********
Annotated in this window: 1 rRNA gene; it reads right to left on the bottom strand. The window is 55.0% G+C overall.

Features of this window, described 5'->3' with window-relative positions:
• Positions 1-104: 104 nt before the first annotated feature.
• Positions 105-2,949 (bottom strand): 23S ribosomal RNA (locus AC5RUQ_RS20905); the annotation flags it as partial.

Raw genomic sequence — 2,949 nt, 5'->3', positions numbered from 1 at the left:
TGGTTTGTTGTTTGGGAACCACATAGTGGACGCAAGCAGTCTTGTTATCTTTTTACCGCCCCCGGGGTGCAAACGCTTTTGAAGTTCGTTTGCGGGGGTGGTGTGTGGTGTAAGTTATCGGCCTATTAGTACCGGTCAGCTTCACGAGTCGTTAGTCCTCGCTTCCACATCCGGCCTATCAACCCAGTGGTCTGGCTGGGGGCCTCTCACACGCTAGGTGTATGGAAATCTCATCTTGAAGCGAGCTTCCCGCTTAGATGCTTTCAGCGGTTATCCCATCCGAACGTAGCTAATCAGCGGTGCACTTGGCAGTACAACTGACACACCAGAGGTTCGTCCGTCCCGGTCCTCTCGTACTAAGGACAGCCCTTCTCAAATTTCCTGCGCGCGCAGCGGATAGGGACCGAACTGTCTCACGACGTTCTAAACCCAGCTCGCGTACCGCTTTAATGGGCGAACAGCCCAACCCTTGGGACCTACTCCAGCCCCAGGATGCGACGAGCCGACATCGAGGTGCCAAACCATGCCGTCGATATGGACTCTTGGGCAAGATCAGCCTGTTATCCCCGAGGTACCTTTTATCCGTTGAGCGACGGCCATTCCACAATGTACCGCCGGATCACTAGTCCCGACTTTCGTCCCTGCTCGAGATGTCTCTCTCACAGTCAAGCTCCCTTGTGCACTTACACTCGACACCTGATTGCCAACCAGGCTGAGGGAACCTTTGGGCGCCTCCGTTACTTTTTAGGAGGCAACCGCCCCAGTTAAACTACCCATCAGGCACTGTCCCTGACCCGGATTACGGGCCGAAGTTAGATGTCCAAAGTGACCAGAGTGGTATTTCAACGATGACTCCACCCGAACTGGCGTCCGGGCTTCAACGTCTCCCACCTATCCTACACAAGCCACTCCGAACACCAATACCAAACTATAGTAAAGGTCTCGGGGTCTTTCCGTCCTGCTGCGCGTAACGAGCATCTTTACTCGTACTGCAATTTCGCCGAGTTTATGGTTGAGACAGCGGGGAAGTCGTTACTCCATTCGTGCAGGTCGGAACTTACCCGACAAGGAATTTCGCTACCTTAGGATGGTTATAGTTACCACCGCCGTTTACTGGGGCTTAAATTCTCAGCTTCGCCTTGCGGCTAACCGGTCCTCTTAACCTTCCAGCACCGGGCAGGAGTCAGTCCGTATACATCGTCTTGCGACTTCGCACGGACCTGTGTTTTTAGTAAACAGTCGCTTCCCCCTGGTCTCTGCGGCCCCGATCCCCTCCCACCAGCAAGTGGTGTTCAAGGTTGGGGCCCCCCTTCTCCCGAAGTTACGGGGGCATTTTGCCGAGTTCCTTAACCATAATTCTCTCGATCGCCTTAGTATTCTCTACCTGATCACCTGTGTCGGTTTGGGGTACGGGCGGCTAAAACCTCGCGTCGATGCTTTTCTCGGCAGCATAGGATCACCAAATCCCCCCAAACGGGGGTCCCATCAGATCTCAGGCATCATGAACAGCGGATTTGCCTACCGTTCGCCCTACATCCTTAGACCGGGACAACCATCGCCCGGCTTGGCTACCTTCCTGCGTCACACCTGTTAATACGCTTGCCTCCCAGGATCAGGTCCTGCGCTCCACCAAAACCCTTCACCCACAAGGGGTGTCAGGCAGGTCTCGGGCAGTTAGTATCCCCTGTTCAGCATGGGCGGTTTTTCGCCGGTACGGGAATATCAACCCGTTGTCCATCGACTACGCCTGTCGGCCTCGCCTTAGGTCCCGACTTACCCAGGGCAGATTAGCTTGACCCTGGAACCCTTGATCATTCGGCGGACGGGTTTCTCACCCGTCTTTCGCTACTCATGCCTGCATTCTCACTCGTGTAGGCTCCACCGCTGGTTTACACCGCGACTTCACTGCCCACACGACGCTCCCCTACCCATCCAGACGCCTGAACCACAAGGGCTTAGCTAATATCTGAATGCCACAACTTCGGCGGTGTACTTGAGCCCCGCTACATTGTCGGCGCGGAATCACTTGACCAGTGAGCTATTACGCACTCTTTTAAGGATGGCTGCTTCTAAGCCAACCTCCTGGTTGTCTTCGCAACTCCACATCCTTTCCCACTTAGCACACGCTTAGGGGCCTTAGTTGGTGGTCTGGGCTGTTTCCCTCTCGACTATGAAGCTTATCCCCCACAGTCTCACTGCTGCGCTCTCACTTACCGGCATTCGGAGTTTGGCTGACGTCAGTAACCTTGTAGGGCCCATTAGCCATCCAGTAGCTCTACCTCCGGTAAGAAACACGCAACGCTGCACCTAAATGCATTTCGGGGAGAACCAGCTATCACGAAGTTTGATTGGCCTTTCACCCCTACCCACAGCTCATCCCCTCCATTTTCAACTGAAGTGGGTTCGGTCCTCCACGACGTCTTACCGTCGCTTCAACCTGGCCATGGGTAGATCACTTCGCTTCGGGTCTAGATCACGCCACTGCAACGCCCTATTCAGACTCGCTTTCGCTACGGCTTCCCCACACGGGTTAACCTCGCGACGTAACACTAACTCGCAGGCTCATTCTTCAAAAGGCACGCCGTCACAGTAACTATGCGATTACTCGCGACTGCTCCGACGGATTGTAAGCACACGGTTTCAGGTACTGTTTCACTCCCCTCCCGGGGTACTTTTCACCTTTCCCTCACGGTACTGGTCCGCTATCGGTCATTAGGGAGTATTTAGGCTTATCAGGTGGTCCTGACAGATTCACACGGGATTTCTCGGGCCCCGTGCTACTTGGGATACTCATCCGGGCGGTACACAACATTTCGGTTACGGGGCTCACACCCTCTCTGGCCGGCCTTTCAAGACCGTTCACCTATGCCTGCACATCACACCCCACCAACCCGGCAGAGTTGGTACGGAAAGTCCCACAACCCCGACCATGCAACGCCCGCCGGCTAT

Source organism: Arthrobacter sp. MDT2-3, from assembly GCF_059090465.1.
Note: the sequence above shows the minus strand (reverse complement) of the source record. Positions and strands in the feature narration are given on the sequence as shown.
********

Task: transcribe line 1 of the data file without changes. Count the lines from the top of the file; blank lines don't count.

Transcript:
Annotated in this window: 1 rRNA gene; it reads right to left on the bottom strand. The window is 55.0% G+C overall.